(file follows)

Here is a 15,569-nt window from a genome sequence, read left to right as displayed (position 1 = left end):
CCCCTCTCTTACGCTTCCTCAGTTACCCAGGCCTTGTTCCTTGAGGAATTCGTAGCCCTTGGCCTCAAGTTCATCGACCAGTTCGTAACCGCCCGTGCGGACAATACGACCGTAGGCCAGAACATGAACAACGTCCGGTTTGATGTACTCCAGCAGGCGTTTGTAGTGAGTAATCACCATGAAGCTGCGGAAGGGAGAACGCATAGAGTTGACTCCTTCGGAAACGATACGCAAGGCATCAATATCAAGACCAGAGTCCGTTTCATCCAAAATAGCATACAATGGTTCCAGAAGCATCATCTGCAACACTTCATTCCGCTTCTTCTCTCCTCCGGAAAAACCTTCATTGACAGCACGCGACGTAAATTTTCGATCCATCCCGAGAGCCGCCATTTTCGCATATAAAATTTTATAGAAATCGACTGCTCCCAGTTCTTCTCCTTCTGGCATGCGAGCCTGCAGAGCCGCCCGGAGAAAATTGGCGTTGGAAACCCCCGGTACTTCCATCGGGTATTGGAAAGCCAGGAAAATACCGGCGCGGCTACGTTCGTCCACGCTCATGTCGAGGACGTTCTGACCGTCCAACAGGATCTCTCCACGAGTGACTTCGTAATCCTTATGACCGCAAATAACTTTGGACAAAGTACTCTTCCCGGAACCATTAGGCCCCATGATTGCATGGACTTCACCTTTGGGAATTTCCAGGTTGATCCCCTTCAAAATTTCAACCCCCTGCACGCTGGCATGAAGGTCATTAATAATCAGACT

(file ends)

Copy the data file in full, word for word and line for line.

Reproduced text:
Here is a 15,569-nt window from a genome sequence, read left to right as displayed (position 1 = left end):
CCCCTCTCTTACGCTTCCTCAGTTACCCAGGCCTTGTTCCTTGAGGAATTCGTAGCCCTTGGCCTCAAGTTCATCGACCAGTTCGTAACCGCCCGTGCGGACAATACGACCGTAGGCCAGAACATGAACAACGTCCGGTTTGATGTACTCCAGCAGGCGTTTGTAGTGAGTAATCACCATGAAGCTGCGGAAGGGAGAACGCATAGAGTTGACTCCTTCGGAAACGATACGCAAGGCATCAATATCAAGACCAGAGTCCGTTTCATCCAAAATAGCATACAATGGTTCCAGAAGCATCATCTGCAACACTTCATTCCGCTTCTTCTCTCCTCCGGAAAAACCTTCATTGACAGCACGCGACGTAAATTTTCGATCCATCCCGAGAGCCGCCATTTTCGCATATAAAATTTTATAGAAATCGACTGCTCCCAGTTCTTCTCCTTCTGGCATGCGAGCCTGCAGAGCCGCCCGGAGAAAATTGGCGTTGGAAACCCCCGGTACTTCCATCGGGTATTGGAAAGCCAGGAAAATACCGGCGCGGCTACGTTCGTCCACGCTCATGTCGAGGACGTTCTGACCGTCCAACAGGATCTCTCCACGAGTGACTTCGTAATCCTTATGACCGCAAATAACTTTGGACAAAGTACTCTTCCCGGAACCATTAGGCCCCATGATTGCATGGACTTCACCTTTGGGAATTTCCAGGTTGATCCCCTTCAAAATTTCAACCCCCTGCACGCTGGCATGAAGGTCATTAATAATCAGACT